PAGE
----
Obeticholic acid (Ocaliva) has been granted accelerated approval for use in combination with ursodeoxycholic acid (UDCA) for the treatment of primary biliary cholangitis in adults with an inadequate response to UDCA, and for use as a single therapy in adults unable to tolerate UDCA, the U.S. Food and Drug Administration announced.
Obeticholic acid should not be used in patients with complete biliary obstruction.
Given orally, obeticholic acid binds to the farnesoid X receptor (FXR), a receptor found in cells of the liver and intestine. FXR is a key regulator of bile acid metabolic pathways. Obeticholic acid increases bile flow from the liver and suppresses bile acid production in the liver, thus reducing exposure to toxic levels of bile acids.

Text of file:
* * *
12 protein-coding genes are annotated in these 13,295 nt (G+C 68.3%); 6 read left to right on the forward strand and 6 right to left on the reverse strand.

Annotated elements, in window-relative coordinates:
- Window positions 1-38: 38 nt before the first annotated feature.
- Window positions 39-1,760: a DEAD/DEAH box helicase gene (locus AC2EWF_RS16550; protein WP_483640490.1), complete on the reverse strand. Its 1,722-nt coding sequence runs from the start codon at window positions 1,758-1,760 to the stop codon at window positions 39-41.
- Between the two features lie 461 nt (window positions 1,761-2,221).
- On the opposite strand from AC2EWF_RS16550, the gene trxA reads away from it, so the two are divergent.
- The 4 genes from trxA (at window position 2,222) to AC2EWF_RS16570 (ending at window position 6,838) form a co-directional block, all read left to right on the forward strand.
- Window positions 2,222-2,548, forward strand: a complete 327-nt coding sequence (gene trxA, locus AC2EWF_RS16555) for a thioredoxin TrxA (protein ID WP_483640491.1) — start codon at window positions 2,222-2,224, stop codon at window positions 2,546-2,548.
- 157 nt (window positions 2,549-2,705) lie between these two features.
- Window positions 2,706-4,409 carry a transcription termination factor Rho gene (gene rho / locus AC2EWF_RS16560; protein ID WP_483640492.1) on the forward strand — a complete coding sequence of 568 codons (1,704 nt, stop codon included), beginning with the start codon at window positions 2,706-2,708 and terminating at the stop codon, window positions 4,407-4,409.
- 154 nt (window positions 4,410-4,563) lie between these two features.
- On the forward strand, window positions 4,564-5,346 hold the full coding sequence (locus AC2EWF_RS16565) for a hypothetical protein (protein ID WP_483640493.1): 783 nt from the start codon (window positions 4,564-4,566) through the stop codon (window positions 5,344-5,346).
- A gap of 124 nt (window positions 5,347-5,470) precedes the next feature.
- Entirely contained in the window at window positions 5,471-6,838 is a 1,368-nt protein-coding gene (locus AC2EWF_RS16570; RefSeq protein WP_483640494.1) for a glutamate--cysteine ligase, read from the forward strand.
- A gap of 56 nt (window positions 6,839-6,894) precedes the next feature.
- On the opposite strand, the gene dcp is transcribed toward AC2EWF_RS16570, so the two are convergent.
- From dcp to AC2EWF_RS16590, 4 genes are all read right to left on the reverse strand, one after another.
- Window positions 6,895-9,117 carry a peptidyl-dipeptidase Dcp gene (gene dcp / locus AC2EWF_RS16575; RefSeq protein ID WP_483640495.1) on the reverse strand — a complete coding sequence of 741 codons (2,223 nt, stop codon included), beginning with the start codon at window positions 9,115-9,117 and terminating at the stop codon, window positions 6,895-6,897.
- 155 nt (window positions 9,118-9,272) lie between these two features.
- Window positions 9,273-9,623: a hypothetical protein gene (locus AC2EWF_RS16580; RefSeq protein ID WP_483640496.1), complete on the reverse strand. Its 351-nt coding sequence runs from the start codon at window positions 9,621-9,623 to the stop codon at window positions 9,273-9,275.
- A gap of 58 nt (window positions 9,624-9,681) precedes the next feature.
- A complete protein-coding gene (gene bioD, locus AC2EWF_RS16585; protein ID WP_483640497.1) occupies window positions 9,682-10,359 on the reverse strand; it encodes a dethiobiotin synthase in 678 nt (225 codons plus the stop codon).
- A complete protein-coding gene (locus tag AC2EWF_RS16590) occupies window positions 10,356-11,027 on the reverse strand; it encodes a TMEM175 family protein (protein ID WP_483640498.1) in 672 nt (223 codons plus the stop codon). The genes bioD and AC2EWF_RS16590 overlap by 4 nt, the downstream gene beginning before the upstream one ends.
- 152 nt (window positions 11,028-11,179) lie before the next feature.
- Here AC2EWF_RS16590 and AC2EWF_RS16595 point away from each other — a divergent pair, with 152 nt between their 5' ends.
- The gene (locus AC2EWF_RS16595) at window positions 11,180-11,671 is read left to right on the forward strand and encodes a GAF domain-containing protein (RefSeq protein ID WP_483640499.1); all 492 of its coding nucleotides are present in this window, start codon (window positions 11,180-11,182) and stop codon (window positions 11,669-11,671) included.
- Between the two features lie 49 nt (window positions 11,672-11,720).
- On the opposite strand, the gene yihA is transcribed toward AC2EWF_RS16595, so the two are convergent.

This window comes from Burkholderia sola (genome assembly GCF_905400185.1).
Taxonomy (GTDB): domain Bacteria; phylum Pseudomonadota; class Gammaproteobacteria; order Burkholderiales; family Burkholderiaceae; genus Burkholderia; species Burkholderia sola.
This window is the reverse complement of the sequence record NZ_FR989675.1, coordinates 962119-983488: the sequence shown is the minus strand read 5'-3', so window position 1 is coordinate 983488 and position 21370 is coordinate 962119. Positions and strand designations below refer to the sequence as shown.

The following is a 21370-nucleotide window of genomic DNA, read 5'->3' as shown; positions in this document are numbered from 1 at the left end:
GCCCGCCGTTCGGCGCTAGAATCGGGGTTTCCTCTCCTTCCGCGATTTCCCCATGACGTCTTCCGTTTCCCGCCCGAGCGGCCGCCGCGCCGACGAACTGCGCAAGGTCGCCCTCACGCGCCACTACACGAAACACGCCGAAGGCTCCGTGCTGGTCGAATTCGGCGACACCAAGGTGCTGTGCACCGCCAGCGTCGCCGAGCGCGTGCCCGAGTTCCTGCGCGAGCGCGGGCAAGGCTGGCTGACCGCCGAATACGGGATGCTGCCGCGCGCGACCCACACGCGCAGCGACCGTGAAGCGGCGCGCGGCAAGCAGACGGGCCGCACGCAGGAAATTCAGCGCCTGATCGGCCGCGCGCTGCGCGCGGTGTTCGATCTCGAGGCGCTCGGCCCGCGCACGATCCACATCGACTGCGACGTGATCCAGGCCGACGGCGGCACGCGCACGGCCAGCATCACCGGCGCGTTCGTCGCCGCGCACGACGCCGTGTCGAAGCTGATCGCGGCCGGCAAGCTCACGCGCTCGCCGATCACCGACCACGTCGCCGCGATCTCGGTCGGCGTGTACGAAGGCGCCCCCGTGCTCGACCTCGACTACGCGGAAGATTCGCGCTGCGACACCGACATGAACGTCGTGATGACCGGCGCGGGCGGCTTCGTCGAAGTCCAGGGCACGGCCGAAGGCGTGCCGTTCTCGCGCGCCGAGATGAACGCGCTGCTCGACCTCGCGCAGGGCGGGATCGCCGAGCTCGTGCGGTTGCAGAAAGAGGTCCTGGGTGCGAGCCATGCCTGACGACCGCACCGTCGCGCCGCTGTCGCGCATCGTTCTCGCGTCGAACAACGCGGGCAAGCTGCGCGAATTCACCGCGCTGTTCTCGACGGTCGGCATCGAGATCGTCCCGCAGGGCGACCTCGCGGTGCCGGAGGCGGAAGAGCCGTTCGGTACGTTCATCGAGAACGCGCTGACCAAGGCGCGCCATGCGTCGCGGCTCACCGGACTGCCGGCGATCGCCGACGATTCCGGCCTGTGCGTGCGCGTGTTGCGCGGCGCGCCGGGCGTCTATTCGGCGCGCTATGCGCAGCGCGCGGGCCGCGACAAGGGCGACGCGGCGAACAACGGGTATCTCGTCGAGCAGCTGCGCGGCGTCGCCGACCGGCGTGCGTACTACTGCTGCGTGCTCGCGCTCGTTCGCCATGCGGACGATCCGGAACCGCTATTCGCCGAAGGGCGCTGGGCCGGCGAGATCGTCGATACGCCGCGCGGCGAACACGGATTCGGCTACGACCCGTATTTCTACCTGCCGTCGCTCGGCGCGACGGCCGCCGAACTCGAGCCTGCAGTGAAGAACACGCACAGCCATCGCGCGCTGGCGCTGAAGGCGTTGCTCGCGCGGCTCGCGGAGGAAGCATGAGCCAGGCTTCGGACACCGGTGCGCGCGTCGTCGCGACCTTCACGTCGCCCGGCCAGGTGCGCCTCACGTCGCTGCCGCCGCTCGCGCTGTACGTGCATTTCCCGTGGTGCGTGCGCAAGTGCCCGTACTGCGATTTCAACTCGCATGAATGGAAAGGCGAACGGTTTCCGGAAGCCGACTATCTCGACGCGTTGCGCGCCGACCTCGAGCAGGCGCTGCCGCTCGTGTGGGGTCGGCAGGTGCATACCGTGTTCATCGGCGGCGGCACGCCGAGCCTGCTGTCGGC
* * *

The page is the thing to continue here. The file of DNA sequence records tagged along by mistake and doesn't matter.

Obeticholic acid was shown to reduce levels of alkaline phosphatase, which was used as a surrogate endpoint to predict clinical benefit, including an improvement in transplant-free survival. The FDA’s accelerated approval program allows approval based on a surrogate endpoint that is reasonably likely to predict clinical benefit. The manufacturer will conduct confirmatory clinical trials to examine any improvements in survival, progression to cirrhosis, or other disease-related symptoms.
After 12 months, in a controlled clinical trial with 216 participants, the proportion of participants achieving reductions in levels of alkaline phosphatase was higher among treated participants than in participants given placebo. Pruritus, fatigue, abdominal pain and discomfort, arthralgia, oropharyngeal pain, dizziness, and constipation were the drug’s most common side effects in the study.
Obeticholic acid is manufactured by Intercept Pharmaceuticals.